Saturday, March 26, 2011

Tengo morriña

I think homesickness is part and parcel of this whole experience, but telling myself that doesn´t make it any easier. I had so many routines in Portland, and so few can be uprooted and reproduced.

I can make tea in the evening here.

I cannot sit on my laptop for an hour to cool down after a day out.

I can read (in English or in Spanish) before bed.

I cannot read while snuggled up next to my sweetie.

I cannot go out to a coffee shop by myself and read for several hours on end

Apart from my landlady and my roommate, I don´t really know anyone here yet, and English is beginning to sound strange. Chilean Spanish is beginning to sound more natural. The ambient noise is starting to lose its deafening qualities (that it had the first few days).

Maybe it´s the transition that´s the hardest part. Don´t get me wrong... I really want to start new routines.

I´m just braindumping.

(Next post will probably be about transportation and/or food.)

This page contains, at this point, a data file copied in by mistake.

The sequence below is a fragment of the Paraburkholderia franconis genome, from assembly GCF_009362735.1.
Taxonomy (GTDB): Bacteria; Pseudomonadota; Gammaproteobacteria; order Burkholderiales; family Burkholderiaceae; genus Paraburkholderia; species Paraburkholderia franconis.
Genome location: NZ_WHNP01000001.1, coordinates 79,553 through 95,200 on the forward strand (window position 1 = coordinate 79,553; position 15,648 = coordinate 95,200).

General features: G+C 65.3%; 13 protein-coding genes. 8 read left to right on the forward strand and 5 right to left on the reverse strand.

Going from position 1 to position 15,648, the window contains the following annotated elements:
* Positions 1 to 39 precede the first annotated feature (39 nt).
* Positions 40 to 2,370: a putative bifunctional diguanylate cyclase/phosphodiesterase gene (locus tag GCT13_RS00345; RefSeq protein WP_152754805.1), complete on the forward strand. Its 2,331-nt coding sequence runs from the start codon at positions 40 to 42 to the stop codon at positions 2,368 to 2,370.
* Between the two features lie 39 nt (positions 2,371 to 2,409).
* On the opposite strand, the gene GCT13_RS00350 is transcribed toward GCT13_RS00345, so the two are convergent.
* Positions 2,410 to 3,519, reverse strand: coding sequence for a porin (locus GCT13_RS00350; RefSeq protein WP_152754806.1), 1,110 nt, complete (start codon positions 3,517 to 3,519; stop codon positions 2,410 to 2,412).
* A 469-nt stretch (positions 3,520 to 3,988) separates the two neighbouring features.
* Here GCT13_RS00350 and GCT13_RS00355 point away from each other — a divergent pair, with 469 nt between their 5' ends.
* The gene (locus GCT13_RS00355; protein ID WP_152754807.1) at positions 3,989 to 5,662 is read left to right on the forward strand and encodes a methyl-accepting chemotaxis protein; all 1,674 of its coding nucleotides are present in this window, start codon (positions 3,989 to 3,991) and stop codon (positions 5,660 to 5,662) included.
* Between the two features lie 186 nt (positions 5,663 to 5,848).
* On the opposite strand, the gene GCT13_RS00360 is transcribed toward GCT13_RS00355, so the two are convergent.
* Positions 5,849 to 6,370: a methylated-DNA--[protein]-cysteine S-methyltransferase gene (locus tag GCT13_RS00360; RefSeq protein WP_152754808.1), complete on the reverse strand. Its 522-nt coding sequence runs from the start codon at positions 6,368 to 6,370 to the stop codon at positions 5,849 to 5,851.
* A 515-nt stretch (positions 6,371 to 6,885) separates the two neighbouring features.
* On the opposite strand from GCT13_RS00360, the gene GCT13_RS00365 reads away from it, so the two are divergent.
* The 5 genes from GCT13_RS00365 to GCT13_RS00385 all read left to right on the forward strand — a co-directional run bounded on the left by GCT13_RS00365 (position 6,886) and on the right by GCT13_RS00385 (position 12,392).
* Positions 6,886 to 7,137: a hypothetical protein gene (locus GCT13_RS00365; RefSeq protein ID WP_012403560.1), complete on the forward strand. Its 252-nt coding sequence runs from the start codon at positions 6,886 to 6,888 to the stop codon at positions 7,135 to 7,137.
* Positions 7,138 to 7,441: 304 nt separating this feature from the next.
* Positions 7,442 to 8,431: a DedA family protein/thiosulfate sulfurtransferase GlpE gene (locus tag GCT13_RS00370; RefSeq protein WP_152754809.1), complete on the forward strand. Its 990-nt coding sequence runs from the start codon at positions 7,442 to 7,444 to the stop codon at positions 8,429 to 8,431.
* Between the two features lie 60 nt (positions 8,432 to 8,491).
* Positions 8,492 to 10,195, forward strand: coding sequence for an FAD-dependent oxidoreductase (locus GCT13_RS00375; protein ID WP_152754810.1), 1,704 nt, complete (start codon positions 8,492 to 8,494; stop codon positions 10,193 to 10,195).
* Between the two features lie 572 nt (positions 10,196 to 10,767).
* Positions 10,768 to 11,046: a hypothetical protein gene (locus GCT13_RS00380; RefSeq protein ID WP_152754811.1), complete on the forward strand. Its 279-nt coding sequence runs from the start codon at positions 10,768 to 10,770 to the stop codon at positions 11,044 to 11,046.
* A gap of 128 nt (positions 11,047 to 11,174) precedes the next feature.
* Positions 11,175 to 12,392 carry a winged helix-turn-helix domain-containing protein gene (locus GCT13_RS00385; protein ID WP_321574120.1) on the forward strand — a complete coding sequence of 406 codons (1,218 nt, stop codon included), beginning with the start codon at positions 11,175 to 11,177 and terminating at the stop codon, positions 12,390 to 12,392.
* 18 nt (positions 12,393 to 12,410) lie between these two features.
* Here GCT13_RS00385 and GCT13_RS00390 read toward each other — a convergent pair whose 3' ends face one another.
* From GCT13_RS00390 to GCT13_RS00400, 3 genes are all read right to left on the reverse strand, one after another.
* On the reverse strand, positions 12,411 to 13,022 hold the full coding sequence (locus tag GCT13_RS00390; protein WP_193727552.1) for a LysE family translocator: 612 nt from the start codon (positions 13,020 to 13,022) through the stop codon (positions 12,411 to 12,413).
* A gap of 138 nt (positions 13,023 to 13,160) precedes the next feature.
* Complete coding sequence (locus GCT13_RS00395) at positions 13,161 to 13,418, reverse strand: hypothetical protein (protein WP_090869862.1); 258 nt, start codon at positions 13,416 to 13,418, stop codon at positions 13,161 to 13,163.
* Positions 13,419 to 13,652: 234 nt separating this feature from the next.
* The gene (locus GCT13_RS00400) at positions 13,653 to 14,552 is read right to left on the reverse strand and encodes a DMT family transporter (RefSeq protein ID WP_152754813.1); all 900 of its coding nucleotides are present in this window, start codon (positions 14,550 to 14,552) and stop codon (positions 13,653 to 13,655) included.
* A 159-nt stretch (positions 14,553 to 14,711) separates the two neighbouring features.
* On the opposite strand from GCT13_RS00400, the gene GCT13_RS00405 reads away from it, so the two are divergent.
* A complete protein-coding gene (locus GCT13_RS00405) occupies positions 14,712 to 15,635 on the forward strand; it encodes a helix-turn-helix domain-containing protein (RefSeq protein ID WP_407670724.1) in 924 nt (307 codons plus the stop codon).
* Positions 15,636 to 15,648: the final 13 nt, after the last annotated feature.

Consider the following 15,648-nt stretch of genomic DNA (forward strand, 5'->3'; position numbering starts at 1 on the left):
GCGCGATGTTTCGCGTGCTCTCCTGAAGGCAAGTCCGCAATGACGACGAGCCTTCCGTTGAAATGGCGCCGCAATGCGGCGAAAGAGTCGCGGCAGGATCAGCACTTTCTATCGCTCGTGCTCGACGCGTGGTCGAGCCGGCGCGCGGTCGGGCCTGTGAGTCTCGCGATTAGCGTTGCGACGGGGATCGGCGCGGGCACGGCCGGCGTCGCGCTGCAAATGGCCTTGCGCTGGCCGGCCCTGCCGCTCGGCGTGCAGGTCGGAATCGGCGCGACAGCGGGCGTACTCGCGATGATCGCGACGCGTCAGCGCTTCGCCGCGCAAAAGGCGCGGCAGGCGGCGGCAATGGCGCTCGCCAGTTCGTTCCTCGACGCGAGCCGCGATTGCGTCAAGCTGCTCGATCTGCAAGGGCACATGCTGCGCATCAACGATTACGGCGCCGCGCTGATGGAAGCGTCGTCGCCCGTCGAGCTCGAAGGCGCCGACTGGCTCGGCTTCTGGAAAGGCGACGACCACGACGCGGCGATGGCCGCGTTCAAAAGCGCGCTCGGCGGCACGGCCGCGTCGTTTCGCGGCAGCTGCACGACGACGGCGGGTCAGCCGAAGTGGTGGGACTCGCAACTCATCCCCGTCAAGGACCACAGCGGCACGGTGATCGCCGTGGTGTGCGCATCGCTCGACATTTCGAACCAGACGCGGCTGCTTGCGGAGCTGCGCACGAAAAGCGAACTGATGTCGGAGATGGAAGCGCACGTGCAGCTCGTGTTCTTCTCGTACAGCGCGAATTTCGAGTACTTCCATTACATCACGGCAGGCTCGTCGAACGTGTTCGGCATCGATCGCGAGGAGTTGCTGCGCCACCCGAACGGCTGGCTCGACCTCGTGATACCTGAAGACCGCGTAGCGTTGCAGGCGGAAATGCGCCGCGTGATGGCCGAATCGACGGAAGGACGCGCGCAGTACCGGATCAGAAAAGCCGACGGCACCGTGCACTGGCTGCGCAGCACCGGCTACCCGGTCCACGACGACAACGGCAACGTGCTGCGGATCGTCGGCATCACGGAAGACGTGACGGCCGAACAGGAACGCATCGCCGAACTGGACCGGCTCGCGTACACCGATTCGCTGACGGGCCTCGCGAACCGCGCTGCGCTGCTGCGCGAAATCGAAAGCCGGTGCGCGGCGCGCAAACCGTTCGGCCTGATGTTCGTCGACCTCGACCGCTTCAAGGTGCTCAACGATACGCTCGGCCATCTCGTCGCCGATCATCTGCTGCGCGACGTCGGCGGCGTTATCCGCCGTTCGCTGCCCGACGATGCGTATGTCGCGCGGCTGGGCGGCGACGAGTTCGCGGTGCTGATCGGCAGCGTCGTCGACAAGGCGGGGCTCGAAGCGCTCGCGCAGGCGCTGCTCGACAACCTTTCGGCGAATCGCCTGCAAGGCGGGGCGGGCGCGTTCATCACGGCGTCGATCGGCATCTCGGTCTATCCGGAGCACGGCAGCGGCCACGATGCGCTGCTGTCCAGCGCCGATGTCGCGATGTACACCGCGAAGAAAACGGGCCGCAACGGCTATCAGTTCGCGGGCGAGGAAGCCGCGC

Wednesday, March 23, 2011

First pictures

It takes about five minutes right now to upload a photo, so you´ll be getting the highlights in this post. The general update is that I like my region of town (Providencia), I have very nice roommates and I´ve learned how to shop for food and how to ride the Metro. I´ve also learned that as a pedestrian you watch the traffic or you run the risk of being hit.

My night stand at the end of the first night. Note the large mug of mint tea, the clock that doesn´t actually work, a monster woman (a lent item from Mitchell), and a pair of wind-up lederhosen (sp?) (also from Mitchell).My first breakfast in Santiago. Plain yogurt, an apple, black tea (con miel!) and peach juice.

Every woman in Santiago wears strappy sandals (many wear strappy black sandals). With the heat, I decided that I would try to get this part of the santianguinista apparel. Took me three hours. Seriously. For other people looking for sandals, go to the northern end of Paseo Ahumada (U. de Chile Metro stop).

That´s all for now! Skype works! I dug out my art supplies today. I´m feeling very overwhelmed by my surroundings and so I´m nesting a bit. I think tomorrow will be filled with tea and reading.


Tuesday, March 22, 2011


I´m here!

I´m very tired.

Also, I´m learning how to use this keyboard. (They made room for some diacritical marks and pushed some of the usual key functions to other keys. Still working on it).

¡Saludos desde Santiago!